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Dundas Street in the town of London, 1840.

Painting by James Hamilton.


As was the case with Quebec, many of the province’s early English settlers originated from the north of England, especially Yorkshire and Cumberland. Devon and Cornwall were also especially well-represented in the outflow of people to Ontario. By the 1830s Yorkshire people were much in evidence along the northwest side of Lake Ontario, as were the Cornish who joined them in substantial numbers after 1840. People from Devon created a large community for themselves, in the Huron Tract, a vast area within south western Upper Canada, while several hundred immigrants from Wiltshire and Somerset made their home along Lake Erie.

During the 1830s a considerable number of English labourers, mainly from the southern counties of Sussex, Kent, Norfolk, Suffolk, Wiltshire and Somerset, were assisted to emigrate to Ontario by their parishes. Some went to remote areas in Peterborough and Simcoe counties but most settled along Lake Erie or on the northwest side of Lake Ontario. 

A growing economic crisis in agriculture in the 1870s caused many English farm labourers to move to Ontario under schemes organized by agricultural trade unions. A particular trouble spot was Bedfordshire which lost a steady stream of poor farm workers to Ontario during the second half of the 19th century.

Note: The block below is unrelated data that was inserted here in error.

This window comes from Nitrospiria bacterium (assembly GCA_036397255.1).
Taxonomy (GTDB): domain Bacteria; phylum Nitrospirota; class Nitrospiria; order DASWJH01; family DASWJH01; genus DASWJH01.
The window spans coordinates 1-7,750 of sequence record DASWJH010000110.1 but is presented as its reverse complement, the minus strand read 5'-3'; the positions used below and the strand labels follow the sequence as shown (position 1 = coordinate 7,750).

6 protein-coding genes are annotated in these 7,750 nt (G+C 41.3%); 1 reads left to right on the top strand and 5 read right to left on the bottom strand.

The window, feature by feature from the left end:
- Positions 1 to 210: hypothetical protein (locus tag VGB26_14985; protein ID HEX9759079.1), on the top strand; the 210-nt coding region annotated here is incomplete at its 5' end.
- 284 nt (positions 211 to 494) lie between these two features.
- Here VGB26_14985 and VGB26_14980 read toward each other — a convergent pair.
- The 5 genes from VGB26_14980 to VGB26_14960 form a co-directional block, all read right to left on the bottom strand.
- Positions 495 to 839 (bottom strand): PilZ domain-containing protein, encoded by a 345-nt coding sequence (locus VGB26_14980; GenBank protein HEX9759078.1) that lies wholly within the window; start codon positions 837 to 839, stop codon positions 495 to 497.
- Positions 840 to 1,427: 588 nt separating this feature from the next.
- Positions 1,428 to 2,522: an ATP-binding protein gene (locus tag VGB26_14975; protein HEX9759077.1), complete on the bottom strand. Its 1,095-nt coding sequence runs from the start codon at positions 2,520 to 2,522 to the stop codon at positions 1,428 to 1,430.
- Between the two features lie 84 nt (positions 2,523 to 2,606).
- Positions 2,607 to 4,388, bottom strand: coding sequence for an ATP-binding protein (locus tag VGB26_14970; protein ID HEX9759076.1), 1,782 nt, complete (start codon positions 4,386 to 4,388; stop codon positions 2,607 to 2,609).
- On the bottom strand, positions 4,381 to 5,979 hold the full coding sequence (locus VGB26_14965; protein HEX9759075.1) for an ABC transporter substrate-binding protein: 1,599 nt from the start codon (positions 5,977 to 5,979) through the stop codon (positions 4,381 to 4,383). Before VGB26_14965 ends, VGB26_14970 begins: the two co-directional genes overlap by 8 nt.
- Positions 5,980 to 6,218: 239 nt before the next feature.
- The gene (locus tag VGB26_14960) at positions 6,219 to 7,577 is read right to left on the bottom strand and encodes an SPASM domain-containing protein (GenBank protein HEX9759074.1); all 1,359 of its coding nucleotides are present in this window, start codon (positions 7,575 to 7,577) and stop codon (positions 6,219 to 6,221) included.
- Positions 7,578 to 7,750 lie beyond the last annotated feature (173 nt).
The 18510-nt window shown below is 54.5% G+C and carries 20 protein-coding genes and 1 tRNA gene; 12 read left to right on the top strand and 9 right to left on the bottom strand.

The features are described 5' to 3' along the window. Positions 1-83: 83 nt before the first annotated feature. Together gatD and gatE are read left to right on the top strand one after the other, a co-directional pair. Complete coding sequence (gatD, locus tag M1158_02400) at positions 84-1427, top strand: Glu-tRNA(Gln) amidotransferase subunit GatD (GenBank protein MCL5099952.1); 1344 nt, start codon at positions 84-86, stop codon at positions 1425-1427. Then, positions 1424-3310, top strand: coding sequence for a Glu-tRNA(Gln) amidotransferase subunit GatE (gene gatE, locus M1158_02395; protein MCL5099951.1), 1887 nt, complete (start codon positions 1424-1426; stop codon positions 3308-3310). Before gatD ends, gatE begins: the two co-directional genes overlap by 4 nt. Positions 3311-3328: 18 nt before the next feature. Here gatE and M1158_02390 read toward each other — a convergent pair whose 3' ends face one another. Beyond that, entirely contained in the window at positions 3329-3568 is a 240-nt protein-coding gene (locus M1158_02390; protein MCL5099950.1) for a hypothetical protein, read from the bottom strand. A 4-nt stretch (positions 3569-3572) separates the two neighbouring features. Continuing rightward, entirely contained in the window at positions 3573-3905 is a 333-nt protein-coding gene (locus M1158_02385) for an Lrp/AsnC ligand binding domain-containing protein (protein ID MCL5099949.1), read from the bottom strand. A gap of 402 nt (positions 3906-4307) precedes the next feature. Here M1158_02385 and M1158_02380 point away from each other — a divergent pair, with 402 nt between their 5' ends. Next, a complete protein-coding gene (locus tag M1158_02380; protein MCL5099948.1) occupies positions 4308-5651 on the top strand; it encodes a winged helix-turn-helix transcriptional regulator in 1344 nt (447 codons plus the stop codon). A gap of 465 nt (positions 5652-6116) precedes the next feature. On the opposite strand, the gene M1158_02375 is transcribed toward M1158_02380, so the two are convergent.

By 1870 the Ontario government was running promotional campaigns to attract colonizers to the vast wildernesses of northern Ontario. For instance, many English took up the free land grants being offered in Algoma District. 

By the end of the 19th century a growing number of English immigrants were flocking to Ontario. They came from all parts of the country and had extremely varied social and work backgrounds.

For further details see Seeking a Better Future, Lucille's book about Ontario and Quebec.